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Vote in Ivory Coast May Pave Way for Strongman

Africa: Military leader appears headed for easy victory in an election that observers call unfair. The Supreme Court excluded most candidates.


ABIDJAN, Ivory Coast — Voters in this West African nation appeared to have heeded calls for a boycott of Sunday's presidential election, possibly paving the way for a military junta leader to become their new head of state.

Opponents of the military leader, Gen. Robert Guei, had urged voters to stay away from the polls to protest what they said was the election's lack of credibility, and preliminary reports from around the country suggested a low turnout. But political observers believe that the move could have handed Guei, who took control during a coup last December, an easy victory.

Early results from Sunday's vote were expected today. About 5.5 million people were registered to vote out of a population of 16 million. The winner must garner 50% of the ballots to avoid a runoff early next month.

"I did not even register to vote because I already knew it was going to be an unfair election," said Adama Fofana, a transport worker. "We already know who the president is going to be."

Most candidates, including those from the country's two largest political parties, were excluded from the vote by the Supreme Court, leaving four relatively minor opponents to challenge Guei. The 59-year-old career soldier had promised to swiftly relinquish power following his ouster of former Ivorian President Henri Konan Bedie on Dec. 24, but he subsequently changed his mind.

Though many Ivorians say they don't believe him, Guei has promised to step down if he loses.

Ivory Coast is "a peaceful country, where everything takes place in serenity," he told reporters while voting at a primary school near his home in an up-market Abidjan neighborhood. "The winner will win."

Dressed in a light-blue suit and matching tie, and accompanied by his wife and several security officers, Guei expressed confidence that he will win. He has promised to unite the country, help empower women and agricultural workers, and generate more jobs for Ivorians.

"The country is dominated by foreigners," said university student and Guei supporter Lacine Doumbia. "We need an Ivorian that we all know. [Guei] is an authentic Ivorian."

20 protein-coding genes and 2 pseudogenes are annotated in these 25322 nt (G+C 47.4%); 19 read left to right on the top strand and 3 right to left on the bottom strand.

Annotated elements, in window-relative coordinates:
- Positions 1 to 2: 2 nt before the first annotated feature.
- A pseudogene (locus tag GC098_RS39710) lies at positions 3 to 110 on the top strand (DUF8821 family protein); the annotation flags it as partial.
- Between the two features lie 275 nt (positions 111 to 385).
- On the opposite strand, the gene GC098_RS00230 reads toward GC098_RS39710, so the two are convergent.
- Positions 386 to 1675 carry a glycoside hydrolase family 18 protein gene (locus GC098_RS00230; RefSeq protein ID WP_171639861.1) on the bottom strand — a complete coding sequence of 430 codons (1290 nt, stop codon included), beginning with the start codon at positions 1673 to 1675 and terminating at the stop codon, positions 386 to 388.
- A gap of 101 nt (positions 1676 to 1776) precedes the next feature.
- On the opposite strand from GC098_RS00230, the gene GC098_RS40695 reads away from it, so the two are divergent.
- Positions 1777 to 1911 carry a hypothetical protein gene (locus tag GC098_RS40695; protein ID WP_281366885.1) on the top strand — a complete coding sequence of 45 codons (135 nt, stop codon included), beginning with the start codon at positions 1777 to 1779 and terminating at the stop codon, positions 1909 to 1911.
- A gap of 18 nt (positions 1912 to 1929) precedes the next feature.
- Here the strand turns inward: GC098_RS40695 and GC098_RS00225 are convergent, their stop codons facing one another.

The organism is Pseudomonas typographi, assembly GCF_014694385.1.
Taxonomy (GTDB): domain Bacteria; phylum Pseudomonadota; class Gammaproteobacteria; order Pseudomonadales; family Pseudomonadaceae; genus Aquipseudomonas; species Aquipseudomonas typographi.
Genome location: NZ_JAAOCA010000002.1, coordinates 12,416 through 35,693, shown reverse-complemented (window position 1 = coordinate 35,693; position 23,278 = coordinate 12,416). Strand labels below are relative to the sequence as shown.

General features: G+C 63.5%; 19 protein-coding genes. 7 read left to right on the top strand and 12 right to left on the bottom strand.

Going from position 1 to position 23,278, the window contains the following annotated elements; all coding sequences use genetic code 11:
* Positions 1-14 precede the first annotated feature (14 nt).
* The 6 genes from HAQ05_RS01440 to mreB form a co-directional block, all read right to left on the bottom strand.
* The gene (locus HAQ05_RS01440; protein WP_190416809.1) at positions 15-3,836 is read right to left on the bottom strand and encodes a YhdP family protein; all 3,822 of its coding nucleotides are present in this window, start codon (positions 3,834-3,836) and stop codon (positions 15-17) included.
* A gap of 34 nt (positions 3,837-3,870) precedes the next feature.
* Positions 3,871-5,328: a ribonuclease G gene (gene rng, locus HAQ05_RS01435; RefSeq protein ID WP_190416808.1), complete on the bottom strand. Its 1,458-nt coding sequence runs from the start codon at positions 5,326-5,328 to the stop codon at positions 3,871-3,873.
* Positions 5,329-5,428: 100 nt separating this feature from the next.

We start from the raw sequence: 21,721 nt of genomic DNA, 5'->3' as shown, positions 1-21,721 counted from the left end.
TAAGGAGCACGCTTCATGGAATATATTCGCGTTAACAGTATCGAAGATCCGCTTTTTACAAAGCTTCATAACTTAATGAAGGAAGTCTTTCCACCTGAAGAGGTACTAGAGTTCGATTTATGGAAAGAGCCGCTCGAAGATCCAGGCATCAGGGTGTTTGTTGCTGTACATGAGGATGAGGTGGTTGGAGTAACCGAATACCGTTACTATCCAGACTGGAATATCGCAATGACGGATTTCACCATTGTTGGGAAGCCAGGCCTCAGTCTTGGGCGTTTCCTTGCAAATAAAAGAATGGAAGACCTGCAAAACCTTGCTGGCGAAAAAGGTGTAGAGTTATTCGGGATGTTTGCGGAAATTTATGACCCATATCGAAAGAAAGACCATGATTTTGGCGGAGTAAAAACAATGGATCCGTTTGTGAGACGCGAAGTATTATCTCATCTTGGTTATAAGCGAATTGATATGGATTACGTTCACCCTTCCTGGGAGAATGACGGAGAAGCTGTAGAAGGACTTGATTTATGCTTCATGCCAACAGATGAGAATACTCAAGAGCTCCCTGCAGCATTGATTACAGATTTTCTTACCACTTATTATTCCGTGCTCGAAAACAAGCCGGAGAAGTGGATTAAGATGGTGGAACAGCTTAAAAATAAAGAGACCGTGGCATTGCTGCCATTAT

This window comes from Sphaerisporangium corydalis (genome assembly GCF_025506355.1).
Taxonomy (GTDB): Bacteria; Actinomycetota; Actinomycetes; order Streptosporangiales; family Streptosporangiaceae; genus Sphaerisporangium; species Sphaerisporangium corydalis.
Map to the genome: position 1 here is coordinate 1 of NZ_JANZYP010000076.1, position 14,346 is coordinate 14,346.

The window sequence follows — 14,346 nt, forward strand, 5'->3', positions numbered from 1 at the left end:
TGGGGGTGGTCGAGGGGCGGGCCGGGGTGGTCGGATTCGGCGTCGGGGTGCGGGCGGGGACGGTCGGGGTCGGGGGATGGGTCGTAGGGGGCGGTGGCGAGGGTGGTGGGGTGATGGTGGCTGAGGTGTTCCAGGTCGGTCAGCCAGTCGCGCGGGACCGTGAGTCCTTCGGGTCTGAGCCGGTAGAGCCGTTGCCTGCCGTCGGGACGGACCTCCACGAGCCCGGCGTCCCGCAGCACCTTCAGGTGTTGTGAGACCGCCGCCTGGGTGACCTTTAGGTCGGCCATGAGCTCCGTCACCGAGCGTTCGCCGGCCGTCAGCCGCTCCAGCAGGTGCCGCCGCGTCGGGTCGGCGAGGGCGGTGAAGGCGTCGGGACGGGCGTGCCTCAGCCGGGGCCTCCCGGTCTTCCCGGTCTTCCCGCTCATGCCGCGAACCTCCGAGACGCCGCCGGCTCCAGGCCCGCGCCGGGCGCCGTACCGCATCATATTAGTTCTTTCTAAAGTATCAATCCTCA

But his main rival among the remaining opponents, Laurent Gbagbo, 55, a history professor and veteran opposition leader, has portrayed the poll as a choice between civilian and military rule and predicted he, Gbagbo, will win.

"It's difficult to imagine that the Ivorians are going to accept a military man who came to power through a coup d'etat," said Gbagbo, who has promised to improve social services and embark on a program of decentralization, which would give the country's regions more economic autonomy.

Urging his followers to be on the lookout for vote-rigging, Gbagbo said that if there were evidence of massive fraud his party would appeal to the people to set the record straight.

"It will be like Belgrade," he said, referring to the popular uprising that forced former Yugoslav President Slobodan Milosevic from power earlier this month.

But the government-owned national television station reported Sunday that scores of Gbagbo supporters had been caught with duplicate voter cards and arrested.

The United Nations, the Organization of African Unity, the European Union and countries including the United States and Canada withdrew election observers or halted funding to protest Guei's decision to run and the exclusion of major opponents.

So the Ivorians had to rely on their own monitors. A representative from each of the candidates' parties was allowed to be present at polling stations, where, for the most part, voting went smoothly.

Gbagbo's supporters said a fair election would give their candidate the victory because Guei lacks a strong power base.

"He doesn't even have a political party," said Daniel Galle, a representative of Gbagbo's Ivorian Popular Front. "Even in the army, he is not in total control."

Guei's soldiers have staged two mutinies since the coup, and officials say the military leader survived an assassination attempt in September. The increased hostility has forced him to limit his public appearances.

There were few long lines outside polling stations around this port city. Many of those who showed up said they simply want a leader who can solve the country's social and economic problems and restore Ivory Coast's reputation as an island of stability in a tumultuous region.

"I am looking for a president who can manage the economy, education, health care and take care of poverty, which is very much an issue in the country," said Clementine Degre, 40, a kindergarten teacher who chose to keep her choice of candidate a secret. "Also, women are forgotten. They are not given their right place. I hope the new president will do something about this."

Veronique Aubin, chief of a polling station in one posh Abidjan suburb, predicted that Ivorians would ultimately accept whomever is declared winner--for the sake of peace.

"No matter what happens, Ivorians will never burn their country," Aubin said. "No matter who wins, there will be no violence."

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